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2023-06-02 REPORTS: TX

My annual storm chasing trip with my boys started out as a bust for the first 6 days. But then on our last day of storm chasing... SUCCESS!!!

Video link is at the end of this post (let's just say it was some of the best footage I've ever recorded).

I stayed overnight in Lubbock, TX due to the forecast from the morning before, and unfortunately missed the Ft Stockton tornado by about 30 minutes because I couldn't get down to it in time (event though Ft Stockton was my initial target the morning of Friday, June 2). But that turned out to just be the preview, because the real show was the Sanderson / Dryden tornado later in the evening.


I told my boys that southeast moving storms produce the largest tornados, but they're also the most difficult to chase because you're constantly repositioning to get out of the path of the tornado and oncoming hail. That was certainly true with this tornado as we had to reposition 3 times. In addition to the tornado, the storm was producing half inch hail, and I don't have a hail guard. To make matters worse, we were right up against the Mexico border, and there was no way to move further south. So our only option was to stay southeast of this southeast mover and keep repositioning further and further southeast down the road.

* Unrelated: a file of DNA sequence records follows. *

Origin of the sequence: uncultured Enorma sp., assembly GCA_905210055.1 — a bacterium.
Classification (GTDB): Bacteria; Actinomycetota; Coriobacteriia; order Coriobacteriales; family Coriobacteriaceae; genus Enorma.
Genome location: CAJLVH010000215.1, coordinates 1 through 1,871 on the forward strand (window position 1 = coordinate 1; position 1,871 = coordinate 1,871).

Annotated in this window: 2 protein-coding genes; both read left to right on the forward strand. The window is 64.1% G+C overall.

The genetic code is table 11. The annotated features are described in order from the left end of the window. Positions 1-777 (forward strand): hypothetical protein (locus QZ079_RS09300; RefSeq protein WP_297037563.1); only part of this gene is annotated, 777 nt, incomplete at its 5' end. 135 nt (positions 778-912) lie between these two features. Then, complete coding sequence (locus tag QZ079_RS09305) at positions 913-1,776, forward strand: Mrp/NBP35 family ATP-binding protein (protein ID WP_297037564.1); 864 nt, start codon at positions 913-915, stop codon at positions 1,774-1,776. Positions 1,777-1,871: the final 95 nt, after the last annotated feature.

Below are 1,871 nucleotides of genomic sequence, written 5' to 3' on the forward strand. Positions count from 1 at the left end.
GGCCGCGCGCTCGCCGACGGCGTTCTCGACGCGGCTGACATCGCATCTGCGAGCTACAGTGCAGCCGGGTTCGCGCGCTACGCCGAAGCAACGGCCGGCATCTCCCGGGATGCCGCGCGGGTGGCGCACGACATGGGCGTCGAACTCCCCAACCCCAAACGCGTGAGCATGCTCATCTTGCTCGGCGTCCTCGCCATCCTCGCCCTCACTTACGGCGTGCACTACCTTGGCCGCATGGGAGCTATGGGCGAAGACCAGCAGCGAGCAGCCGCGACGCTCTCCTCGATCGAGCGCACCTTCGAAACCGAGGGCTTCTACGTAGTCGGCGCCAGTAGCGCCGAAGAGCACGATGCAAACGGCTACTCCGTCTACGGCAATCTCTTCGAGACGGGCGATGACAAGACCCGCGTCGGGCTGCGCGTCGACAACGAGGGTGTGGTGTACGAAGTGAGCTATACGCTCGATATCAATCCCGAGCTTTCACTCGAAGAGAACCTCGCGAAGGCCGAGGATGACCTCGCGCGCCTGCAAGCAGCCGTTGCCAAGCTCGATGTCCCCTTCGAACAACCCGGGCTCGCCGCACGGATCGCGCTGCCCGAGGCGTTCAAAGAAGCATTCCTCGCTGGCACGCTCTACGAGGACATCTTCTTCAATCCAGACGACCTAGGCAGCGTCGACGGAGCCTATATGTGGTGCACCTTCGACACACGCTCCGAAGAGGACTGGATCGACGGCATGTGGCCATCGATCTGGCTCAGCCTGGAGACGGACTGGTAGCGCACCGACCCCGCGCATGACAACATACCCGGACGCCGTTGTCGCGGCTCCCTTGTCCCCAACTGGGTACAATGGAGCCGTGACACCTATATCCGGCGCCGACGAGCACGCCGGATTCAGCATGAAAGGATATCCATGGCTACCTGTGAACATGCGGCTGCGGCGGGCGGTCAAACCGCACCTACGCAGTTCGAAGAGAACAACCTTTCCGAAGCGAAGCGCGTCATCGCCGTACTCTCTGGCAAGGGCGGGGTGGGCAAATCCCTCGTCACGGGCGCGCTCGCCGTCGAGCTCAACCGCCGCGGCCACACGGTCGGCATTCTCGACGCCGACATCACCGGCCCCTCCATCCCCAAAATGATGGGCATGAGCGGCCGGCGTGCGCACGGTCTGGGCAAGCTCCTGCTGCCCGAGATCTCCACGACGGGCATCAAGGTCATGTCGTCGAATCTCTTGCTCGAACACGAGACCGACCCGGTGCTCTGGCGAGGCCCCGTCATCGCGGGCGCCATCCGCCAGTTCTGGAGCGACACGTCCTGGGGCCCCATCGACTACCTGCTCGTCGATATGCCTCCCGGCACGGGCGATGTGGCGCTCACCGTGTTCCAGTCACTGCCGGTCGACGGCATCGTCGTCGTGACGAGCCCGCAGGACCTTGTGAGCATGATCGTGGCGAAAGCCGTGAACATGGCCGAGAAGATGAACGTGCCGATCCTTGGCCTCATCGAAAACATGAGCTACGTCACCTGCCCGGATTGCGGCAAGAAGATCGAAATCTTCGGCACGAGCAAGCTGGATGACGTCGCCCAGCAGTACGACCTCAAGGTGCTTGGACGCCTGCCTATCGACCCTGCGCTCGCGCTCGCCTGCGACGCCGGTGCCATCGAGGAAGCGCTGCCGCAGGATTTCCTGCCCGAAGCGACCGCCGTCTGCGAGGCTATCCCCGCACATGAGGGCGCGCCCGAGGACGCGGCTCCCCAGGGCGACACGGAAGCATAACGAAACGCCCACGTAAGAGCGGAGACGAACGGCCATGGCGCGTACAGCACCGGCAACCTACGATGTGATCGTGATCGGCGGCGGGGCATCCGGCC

The tornado ended up staying on the ground for over 30 minutes, and at one point appeared to be about 1 mile wide (from my location about 8 miles away). Ultimately due to the rural area and lack of a damage path, the tornado was given and EF-Unknown rating.


We finished the day with some awesome mammatus clouds about 12 miles northwest of Del Rio.


Here's the full video for you:



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